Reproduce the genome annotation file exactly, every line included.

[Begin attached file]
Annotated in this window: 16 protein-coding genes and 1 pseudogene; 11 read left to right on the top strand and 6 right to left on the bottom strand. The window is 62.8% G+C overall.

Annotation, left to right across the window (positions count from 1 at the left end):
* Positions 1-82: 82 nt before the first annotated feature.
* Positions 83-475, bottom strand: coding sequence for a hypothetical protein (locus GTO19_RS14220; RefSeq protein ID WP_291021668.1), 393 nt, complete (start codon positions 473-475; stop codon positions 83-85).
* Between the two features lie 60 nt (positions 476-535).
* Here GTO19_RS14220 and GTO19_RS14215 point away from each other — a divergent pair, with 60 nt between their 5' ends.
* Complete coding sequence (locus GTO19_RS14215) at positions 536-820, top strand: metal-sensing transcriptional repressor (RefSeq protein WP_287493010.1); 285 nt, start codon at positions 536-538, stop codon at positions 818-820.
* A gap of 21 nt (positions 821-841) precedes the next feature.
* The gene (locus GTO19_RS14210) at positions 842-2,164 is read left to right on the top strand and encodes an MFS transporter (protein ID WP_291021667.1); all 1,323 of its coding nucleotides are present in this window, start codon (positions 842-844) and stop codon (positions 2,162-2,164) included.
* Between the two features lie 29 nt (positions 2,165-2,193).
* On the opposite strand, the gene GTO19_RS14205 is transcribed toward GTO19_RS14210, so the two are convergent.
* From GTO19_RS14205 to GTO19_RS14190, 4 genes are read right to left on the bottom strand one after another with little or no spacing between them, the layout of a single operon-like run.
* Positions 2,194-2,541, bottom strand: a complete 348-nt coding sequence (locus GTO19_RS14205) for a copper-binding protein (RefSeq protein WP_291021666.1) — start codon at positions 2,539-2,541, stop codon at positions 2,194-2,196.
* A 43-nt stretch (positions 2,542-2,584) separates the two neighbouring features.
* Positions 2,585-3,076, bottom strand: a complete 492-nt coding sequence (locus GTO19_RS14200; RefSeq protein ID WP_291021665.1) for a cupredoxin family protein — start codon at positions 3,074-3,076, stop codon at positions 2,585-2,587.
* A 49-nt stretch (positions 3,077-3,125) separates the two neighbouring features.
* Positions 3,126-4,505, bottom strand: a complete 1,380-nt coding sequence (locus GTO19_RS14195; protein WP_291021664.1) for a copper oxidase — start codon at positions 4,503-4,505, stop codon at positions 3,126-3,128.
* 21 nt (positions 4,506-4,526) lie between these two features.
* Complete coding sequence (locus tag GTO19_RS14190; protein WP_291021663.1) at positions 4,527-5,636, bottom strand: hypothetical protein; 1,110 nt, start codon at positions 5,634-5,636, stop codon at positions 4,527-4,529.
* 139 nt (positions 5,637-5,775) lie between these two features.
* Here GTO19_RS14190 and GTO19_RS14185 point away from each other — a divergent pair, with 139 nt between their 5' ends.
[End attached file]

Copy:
Annotated in this window: 16 protein-coding genes and 1 pseudogene; 11 read left to right on the top strand and 6 right to left on the bottom strand. The window is 62.8% G+C overall.

Annotation, left to right across the window (positions count from 1 at the left end):
* Positions 1-82: 82 nt before the first annotated feature.
* Positions 83-475, bottom strand: coding sequence for a hypothetical protein (locus GTO19_RS14220; RefSeq protein ID WP_291021668.1), 393 nt, complete (start codon positions 473-475; stop codon positions 83-85).
* Between the two features lie 60 nt (positions 476-535).
* Here GTO19_RS14220 and GTO19_RS14215 point away from each other — a divergent pair, with 60 nt between their 5' ends.
* Complete coding sequence (locus GTO19_RS14215) at positions 536-820, top strand: metal-sensing transcriptional repressor (RefSeq protein WP_287493010.1); 285 nt, start codon at positions 536-538, stop codon at positions 818-820.
* A gap of 21 nt (positions 821-841) precedes the next feature.
* The gene (locus GTO19_RS14210) at positions 842-2,164 is read left to right on the top strand and encodes an MFS transporter (protein ID WP_291021667.1); all 1,323 of its coding nucleotides are present in this window, start codon (positions 842-844) and stop codon (positions 2,162-2,164) included.
* Between the two features lie 29 nt (positions 2,165-2,193).
* On the opposite strand, the gene GTO19_RS14205 is transcribed toward GTO19_RS14210, so the two are convergent.
* From GTO19_RS14205 to GTO19_RS14190, 4 genes are read right to left on the bottom strand one after another with little or no spacing between them, the layout of a single operon-like run.
* Positions 2,194-2,541, bottom strand: a complete 348-nt coding sequence (locus GTO19_RS14205) for a copper-binding protein (RefSeq protein WP_291021666.1) — start codon at positions 2,539-2,541, stop codon at positions 2,194-2,196.
* A 43-nt stretch (positions 2,542-2,584) separates the two neighbouring features.
* Positions 2,585-3,076, bottom strand: a complete 492-nt coding sequence (locus GTO19_RS14200; RefSeq protein ID WP_291021665.1) for a cupredoxin family protein — start codon at positions 3,074-3,076, stop codon at positions 2,585-2,587.
* A 49-nt stretch (positions 3,077-3,125) separates the two neighbouring features.
* Positions 3,126-4,505, bottom strand: a complete 1,380-nt coding sequence (locus GTO19_RS14195; protein WP_291021664.1) for a copper oxidase — start codon at positions 4,503-4,505, stop codon at positions 3,126-3,128.
* 21 nt (positions 4,506-4,526) lie between these two features.
* Complete coding sequence (locus tag GTO19_RS14190; protein WP_291021663.1) at positions 4,527-5,636, bottom strand: hypothetical protein; 1,110 nt, start codon at positions 5,634-5,636, stop codon at positions 4,527-4,529.
* 139 nt (positions 5,637-5,775) lie between these two features.
* Here GTO19_RS14190 and GTO19_RS14185 point away from each other — a divergent pair, with 139 nt between their 5' ends.